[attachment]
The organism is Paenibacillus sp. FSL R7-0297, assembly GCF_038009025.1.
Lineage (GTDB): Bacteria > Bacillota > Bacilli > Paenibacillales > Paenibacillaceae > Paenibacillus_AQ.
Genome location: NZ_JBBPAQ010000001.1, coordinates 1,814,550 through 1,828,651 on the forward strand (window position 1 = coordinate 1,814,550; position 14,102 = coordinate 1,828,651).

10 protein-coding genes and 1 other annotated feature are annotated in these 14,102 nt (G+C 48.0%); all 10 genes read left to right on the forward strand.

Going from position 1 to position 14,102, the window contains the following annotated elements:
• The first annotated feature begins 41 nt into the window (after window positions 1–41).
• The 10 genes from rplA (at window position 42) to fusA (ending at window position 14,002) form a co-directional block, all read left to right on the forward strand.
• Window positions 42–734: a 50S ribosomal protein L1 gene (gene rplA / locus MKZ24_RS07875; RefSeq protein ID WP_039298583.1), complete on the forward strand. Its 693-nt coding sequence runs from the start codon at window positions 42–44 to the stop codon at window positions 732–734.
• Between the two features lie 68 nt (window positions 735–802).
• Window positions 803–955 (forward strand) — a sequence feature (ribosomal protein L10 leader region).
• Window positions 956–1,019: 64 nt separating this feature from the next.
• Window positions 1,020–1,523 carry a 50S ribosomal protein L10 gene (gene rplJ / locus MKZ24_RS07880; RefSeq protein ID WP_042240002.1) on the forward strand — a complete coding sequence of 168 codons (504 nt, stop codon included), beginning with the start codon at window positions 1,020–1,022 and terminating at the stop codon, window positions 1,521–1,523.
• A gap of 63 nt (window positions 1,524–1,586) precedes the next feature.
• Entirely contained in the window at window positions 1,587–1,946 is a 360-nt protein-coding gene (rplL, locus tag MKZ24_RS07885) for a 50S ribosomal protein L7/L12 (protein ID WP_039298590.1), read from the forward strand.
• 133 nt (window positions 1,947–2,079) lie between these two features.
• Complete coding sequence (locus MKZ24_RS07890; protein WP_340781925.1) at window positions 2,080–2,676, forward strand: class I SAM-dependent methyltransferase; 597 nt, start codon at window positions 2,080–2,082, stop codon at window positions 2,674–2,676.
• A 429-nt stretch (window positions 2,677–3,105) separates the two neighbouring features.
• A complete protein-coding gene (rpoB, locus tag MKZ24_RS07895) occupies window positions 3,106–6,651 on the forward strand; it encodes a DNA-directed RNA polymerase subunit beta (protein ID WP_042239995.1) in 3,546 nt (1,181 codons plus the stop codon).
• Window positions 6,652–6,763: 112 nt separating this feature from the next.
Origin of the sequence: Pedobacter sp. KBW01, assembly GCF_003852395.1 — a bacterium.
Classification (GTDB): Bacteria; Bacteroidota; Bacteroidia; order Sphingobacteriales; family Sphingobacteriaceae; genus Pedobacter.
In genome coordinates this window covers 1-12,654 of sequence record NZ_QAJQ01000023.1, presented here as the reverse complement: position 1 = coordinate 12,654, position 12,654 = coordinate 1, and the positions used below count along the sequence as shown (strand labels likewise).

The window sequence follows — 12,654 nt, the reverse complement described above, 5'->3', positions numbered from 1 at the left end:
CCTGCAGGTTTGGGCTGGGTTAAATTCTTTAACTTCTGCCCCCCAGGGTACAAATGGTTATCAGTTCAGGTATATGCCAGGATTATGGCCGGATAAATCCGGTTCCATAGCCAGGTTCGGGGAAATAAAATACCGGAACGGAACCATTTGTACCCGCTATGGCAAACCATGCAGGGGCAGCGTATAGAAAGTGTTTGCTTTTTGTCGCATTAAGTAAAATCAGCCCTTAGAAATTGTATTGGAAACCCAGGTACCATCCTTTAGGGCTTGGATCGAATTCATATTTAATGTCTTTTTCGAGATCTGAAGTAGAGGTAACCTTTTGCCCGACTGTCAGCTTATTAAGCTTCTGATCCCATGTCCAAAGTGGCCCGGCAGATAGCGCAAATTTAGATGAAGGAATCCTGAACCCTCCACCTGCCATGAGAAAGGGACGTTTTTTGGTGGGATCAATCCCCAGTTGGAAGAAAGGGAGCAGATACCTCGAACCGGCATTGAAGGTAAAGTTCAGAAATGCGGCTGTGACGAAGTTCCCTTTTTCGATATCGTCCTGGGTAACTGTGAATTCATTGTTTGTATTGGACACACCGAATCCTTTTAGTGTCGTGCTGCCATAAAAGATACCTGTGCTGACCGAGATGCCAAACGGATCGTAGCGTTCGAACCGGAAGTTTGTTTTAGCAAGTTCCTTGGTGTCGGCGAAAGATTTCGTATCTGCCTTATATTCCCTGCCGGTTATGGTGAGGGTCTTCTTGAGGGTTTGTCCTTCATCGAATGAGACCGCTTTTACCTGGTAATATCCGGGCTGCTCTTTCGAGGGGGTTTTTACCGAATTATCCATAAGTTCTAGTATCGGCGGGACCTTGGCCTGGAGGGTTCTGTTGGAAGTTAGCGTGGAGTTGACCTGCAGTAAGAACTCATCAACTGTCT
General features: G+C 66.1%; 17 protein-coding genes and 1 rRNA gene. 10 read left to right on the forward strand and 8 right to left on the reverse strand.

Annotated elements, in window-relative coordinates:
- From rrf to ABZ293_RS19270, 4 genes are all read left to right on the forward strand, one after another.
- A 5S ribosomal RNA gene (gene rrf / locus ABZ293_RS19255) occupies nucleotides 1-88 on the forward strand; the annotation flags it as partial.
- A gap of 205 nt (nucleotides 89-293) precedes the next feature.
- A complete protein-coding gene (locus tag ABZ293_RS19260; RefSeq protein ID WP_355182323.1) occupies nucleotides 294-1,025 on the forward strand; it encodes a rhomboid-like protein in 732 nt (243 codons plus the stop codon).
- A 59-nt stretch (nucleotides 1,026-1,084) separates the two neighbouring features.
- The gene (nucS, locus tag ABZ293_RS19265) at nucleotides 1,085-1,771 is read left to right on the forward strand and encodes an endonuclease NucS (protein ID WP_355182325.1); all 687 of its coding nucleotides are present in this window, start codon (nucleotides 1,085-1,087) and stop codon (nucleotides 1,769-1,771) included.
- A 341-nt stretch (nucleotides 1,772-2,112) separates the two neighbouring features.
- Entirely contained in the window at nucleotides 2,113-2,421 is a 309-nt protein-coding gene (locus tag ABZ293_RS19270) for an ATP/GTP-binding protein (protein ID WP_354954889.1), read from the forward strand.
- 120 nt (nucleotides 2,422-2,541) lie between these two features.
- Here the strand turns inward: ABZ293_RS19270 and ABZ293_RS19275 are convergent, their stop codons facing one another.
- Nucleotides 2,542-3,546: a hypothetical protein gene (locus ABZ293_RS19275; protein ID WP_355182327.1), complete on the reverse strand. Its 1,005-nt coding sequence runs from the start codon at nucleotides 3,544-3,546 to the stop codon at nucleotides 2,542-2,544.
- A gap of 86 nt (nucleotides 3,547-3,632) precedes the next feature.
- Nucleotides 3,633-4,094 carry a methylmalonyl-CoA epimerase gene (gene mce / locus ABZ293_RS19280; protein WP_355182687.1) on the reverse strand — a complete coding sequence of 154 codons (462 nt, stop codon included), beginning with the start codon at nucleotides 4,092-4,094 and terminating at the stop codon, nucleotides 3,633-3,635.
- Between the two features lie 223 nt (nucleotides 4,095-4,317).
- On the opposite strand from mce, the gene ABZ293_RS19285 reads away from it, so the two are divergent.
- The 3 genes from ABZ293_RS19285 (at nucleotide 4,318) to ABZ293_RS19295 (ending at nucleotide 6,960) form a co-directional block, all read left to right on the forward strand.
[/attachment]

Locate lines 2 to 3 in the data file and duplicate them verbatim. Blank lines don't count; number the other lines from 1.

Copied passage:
Lineage (GTDB): Bacteria > Bacillota > Bacilli > Paenibacillales > Paenibacillaceae > Paenibacillus_AQ.
Genome location: NZ_JBBPAQ010000001.1, coordinates 1,814,550 through 1,828,651 on the forward strand (window position 1 = coordinate 1,814,550; position 14,102 = coordinate 1,828,651).